Perhaps auditioning to become a contributor to Awful Announcing, the New York Times’ Richard Sandomir (echoing the opinions of virtually every viewer to have watched Bryant Gumbel on the NFL Network) suggests viewers watching Saturday’s Patriots/Giants contest, ” heard someone who shouldn™t be in this seat.” “Gumbel,” mused Sandomir, “is struggling to learn what he should be doing after the network™s two seasons.”

He doesn™t see the field well, which leads him to be imprecise (or wrong) about yardage gained on a play or the yard line. More often than not, he will not even try to provide the yardage.

His imprecision leads him to fall back on ambiguities like œthe ball is inside the 10 or œway short of the first-down marker, phrases that more experienced announcers only occasionally use. Gumbel uses them as crutches. He repeatedly locates a play as going to œthis side or the œfar side, when œright or œleft will suffice. He too frequently uses œstone as a verb to denote a runner gaining little or no yardage. How about œstacked up or œstopped?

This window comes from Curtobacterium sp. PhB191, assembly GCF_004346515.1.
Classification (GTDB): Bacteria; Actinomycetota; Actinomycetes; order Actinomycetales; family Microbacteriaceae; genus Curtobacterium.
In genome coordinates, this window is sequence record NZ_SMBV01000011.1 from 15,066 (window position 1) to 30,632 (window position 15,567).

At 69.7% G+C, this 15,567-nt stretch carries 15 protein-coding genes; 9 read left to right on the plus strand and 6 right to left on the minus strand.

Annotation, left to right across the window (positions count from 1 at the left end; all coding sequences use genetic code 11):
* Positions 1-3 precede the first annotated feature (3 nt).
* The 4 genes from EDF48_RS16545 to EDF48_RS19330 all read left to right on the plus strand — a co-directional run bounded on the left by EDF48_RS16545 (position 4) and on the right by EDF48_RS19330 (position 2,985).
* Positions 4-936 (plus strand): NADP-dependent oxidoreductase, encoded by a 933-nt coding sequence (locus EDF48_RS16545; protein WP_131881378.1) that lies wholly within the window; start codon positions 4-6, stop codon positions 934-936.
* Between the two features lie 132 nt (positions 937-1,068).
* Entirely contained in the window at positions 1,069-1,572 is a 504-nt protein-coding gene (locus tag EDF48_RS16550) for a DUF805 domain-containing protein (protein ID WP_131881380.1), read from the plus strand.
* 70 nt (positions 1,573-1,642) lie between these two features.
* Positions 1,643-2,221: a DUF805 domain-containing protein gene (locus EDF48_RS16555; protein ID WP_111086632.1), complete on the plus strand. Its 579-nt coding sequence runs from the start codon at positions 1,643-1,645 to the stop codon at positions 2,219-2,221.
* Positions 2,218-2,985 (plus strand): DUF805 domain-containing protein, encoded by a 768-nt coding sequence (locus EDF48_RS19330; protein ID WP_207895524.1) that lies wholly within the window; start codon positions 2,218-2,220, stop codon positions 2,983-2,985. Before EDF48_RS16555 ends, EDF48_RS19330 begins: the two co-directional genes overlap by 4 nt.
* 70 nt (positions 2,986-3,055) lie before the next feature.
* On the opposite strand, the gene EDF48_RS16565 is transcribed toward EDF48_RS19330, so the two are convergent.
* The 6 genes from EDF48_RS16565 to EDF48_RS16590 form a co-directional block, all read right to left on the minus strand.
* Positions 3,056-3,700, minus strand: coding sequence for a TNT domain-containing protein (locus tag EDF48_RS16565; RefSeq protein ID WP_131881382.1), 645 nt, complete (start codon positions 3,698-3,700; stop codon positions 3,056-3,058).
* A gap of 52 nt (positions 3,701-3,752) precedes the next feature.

With the Giants ahead by 28-23, he said the Patriots were œwithin one score. Within a touchdown, please. When New England scored to make it 38-28, he said, œThey™ve moved ahead by two scores. Which two scores? Most every fan knew, but his pattern of vagueness had long before set in.

Gumbel says things that no experienced announcer would. After Kevin Boss™s touchdown catch gave the Giants a 21-16 lead, Gumbel said a holding penalty on the Patriots was œwaved off. The Giants declined it; the referee didn™t declare the flag to be thrown in error.

When Randy Moss scored on a 4-yard pass in the second quarter, Gumbel crowed, œHow often do you get three N.F.L. records to fall on one play? Too bad only one record, the one for team scoring, was broken on that touchdown.